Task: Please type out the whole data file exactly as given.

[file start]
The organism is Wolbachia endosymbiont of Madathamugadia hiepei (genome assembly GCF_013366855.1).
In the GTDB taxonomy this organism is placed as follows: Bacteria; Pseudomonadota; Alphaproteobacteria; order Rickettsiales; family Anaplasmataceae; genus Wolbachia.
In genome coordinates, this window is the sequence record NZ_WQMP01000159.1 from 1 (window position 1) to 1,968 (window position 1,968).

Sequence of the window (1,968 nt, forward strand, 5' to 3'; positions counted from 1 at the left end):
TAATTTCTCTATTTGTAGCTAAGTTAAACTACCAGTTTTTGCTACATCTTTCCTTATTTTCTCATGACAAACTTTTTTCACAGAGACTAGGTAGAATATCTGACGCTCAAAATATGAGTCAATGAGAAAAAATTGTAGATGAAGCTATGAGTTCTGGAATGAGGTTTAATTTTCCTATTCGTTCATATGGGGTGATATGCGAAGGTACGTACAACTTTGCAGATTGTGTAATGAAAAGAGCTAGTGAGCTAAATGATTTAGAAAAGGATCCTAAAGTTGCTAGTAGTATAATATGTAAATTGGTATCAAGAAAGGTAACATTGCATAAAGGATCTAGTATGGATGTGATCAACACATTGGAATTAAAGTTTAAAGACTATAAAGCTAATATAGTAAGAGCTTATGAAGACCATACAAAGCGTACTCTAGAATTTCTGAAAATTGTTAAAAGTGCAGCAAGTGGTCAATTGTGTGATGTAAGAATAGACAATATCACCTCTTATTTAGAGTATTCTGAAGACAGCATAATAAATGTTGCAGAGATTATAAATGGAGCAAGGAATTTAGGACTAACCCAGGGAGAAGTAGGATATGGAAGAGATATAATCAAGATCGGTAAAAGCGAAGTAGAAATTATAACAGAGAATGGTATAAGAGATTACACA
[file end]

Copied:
The organism is Wolbachia endosymbiont of Madathamugadia hiepei (genome assembly GCF_013366855.1).
In the GTDB taxonomy this organism is placed as follows: Bacteria; Pseudomonadota; Alphaproteobacteria; order Rickettsiales; family Anaplasmataceae; genus Wolbachia.
In genome coordinates, this window is the sequence record NZ_WQMP01000159.1 from 1 (window position 1) to 1,968 (window position 1,968).

Sequence of the window (1,968 nt, forward strand, 5' to 3'; positions counted from 1 at the left end):
TAATTTCTCTATTTGTAGCTAAGTTAAACTACCAGTTTTTGCTACATCTTTCCTTATTTTCTCATGACAAACTTTTTTCACAGAGACTAGGTAGAATATCTGACGCTCAAAATATGAGTCAATGAGAAAAAATTGTAGATGAAGCTATGAGTTCTGGAATGAGGTTTAATTTTCCTATTCGTTCATATGGGGTGATATGCGAAGGTACGTACAACTTTGCAGATTGTGTAATGAAAAGAGCTAGTGAGCTAAATGATTTAGAAAAGGATCCTAAAGTTGCTAGTAGTATAATATGTAAATTGGTATCAAGAAAGGTAACATTGCATAAAGGATCTAGTATGGATGTGATCAACACATTGGAATTAAAGTTTAAAGACTATAAAGCTAATATAGTAAGAGCTTATGAAGACCATACAAAGCGTACTCTAGAATTTCTGAAAATTGTTAAAAGTGCAGCAAGTGGTCAATTGTGTGATGTAAGAATAGACAATATCACCTCTTATTTAGAGTATTCTGAAGACAGCATAATAAATGTTGCAGAGATTATAAATGGAGCAAGGAATTTAGGACTAACCCAGGGAGAAGTAGGATATGGAAGAGATATAATCAAGATCGGTAAAAGCGAAGTAGAAATTATAACAGAGAATGGTATAAGAGATTACACA